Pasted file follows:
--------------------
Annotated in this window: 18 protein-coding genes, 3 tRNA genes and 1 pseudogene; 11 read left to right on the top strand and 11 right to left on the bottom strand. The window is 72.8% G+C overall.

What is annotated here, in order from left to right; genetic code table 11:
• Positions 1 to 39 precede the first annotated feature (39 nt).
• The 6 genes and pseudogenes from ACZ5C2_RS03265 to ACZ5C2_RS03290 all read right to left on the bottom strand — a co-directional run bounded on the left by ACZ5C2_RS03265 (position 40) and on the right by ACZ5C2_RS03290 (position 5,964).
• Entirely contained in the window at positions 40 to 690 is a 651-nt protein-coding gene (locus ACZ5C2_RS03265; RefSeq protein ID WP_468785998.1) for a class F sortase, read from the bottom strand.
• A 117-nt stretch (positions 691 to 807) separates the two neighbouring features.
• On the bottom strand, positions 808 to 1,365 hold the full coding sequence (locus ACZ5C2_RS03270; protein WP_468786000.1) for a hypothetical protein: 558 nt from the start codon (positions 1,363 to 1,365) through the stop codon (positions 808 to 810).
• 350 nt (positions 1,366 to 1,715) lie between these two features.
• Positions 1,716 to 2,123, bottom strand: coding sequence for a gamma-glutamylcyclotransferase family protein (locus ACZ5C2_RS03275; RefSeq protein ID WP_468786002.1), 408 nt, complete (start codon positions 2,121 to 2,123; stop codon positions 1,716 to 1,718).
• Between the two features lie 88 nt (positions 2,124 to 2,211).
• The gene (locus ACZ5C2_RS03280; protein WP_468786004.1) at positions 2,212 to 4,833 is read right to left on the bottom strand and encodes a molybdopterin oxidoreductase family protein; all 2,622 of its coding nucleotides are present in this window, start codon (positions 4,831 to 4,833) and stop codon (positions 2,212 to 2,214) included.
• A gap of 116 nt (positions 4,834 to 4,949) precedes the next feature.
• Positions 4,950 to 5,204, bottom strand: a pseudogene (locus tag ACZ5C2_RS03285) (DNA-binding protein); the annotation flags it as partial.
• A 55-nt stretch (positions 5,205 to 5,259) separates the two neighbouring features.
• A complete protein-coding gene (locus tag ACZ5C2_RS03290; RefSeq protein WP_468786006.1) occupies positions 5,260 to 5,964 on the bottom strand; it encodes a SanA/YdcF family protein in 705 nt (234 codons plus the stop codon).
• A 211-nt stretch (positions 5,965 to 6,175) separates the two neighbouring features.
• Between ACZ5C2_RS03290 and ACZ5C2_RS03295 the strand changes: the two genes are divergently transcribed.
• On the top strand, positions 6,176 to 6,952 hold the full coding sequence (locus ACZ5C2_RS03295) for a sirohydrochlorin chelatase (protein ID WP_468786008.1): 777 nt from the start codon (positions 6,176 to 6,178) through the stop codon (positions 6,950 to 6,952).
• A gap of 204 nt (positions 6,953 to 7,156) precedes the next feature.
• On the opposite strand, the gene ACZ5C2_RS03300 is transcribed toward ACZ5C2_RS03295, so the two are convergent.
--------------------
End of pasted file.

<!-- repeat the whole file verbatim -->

Annotated in this window: 18 protein-coding genes, 3 tRNA genes and 1 pseudogene; 11 read left to right on the top strand and 11 right to left on the bottom strand. The window is 72.8% G+C overall.

What is annotated here, in order from left to right; genetic code table 11:
• Positions 1 to 39 precede the first annotated feature (39 nt).
• The 6 genes and pseudogenes from ACZ5C2_RS03265 to ACZ5C2_RS03290 all read right to left on the bottom strand — a co-directional run bounded on the left by ACZ5C2_RS03265 (position 40) and on the right by ACZ5C2_RS03290 (position 5,964).
• Entirely contained in the window at positions 40 to 690 is a 651-nt protein-coding gene (locus ACZ5C2_RS03265; RefSeq protein ID WP_468785998.1) for a class F sortase, read from the bottom strand.
• A 117-nt stretch (positions 691 to 807) separates the two neighbouring features.
• On the bottom strand, positions 808 to 1,365 hold the full coding sequence (locus ACZ5C2_RS03270; protein WP_468786000.1) for a hypothetical protein: 558 nt from the start codon (positions 1,363 to 1,365) through the stop codon (positions 808 to 810).
• 350 nt (positions 1,366 to 1,715) lie between these two features.
• Positions 1,716 to 2,123, bottom strand: coding sequence for a gamma-glutamylcyclotransferase family protein (locus ACZ5C2_RS03275; RefSeq protein ID WP_468786002.1), 408 nt, complete (start codon positions 2,121 to 2,123; stop codon positions 1,716 to 1,718).
• Between the two features lie 88 nt (positions 2,124 to 2,211).
• The gene (locus ACZ5C2_RS03280; protein WP_468786004.1) at positions 2,212 to 4,833 is read right to left on the bottom strand and encodes a molybdopterin oxidoreductase family protein; all 2,622 of its coding nucleotides are present in this window, start codon (positions 4,831 to 4,833) and stop codon (positions 2,212 to 2,214) included.
• A gap of 116 nt (positions 4,834 to 4,949) precedes the next feature.
• Positions 4,950 to 5,204, bottom strand: a pseudogene (locus tag ACZ5C2_RS03285) (DNA-binding protein); the annotation flags it as partial.
• A 55-nt stretch (positions 5,205 to 5,259) separates the two neighbouring features.
• A complete protein-coding gene (locus tag ACZ5C2_RS03290; RefSeq protein WP_468786006.1) occupies positions 5,260 to 5,964 on the bottom strand; it encodes a SanA/YdcF family protein in 705 nt (234 codons plus the stop codon).
• A 211-nt stretch (positions 5,965 to 6,175) separates the two neighbouring features.
• Between ACZ5C2_RS03290 and ACZ5C2_RS03295 the strand changes: the two genes are divergently transcribed.
• On the top strand, positions 6,176 to 6,952 hold the full coding sequence (locus ACZ5C2_RS03295) for a sirohydrochlorin chelatase (protein ID WP_468786008.1): 777 nt from the start codon (positions 6,176 to 6,178) through the stop codon (positions 6,950 to 6,952).
• A gap of 204 nt (positions 6,953 to 7,156) precedes the next feature.
• On the opposite strand, the gene ACZ5C2_RS03300 is transcribed toward ACZ5C2_RS03295, so the two are convergent.